Apple County Cider have put together an Orchard Walk, taking you over undulating land in the beautiful Monnow Valley. The walk follows public footpaths on a working farm, covers 3 miles and takes around 2 hours.
The walk begins through a woodland, taking you through to the orchard, where in the late 1960’s Jimmy McConnel created the terracing of the orchard, the first of its type in Britain. This was so unique at the time, the Ministry of Agriculture officials made an inspection and took notes on how it was done. This was the start of a change from mixed farming to fruit.
Walk through fields of blackcurrants where several varieties are grown over 100 acres. From the second week of July to mid August, these are mechanically harvested and sold for making juice. Varieties include Ben Alder, Ben Avon and Ben Gair; having been bred at The James Hutton Institute in Scotland they are prefixed ‘Ben’ (meaning mountain).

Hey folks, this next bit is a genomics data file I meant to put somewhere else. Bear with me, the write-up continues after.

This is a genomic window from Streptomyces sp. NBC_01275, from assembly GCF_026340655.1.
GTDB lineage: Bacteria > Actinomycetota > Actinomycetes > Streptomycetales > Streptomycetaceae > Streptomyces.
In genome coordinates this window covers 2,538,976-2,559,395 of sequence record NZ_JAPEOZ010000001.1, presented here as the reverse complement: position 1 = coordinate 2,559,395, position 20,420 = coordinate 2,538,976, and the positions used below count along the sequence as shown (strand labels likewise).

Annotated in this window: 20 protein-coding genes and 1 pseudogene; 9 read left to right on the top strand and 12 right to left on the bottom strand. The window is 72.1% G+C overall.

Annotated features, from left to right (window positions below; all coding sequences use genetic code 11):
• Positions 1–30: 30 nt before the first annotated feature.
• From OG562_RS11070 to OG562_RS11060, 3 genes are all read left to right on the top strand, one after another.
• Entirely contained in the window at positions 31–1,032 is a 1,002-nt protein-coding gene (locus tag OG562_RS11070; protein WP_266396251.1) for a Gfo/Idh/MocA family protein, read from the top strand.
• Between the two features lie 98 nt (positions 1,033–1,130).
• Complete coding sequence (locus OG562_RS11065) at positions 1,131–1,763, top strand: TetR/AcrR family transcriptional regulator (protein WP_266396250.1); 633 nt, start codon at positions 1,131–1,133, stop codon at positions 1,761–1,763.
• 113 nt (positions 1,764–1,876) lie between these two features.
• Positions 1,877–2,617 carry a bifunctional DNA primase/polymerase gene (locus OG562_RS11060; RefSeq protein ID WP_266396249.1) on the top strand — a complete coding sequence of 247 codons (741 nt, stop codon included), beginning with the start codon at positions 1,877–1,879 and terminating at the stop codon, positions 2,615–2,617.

Passing through nature you will spot some of the 50 plus nesting boxes on the farm and a lake that was made to encourage wildlife. Water lilies, bulrushes, butterflies and dragonflies abound and there are ducks, moorhens and frogs in evidence.
Next, you will enter Ruthlin and pass Coedanghred Orchard, which is where the apples for Apple County Cider’ award winning cider is produced. The apples are harvested from the second week in September to the first week in December, and are transported to the farmyard for washing and pressing. The juice is stored in with added yeast and after racking, is pumped into barrels and taken to the bottling and labeling plant.
End the trip with a visit to their farm shop where you can taste their award winning cider, after experiencing how it is produced. Tasting the cider after experiencing where the apples are grown, will make you feel like you’re in the heart of Wales itself. Local produce at its finest.
Visit their website for more information and to purchase their products here. Pick up a leaflet with more details of the walk at their farm shop.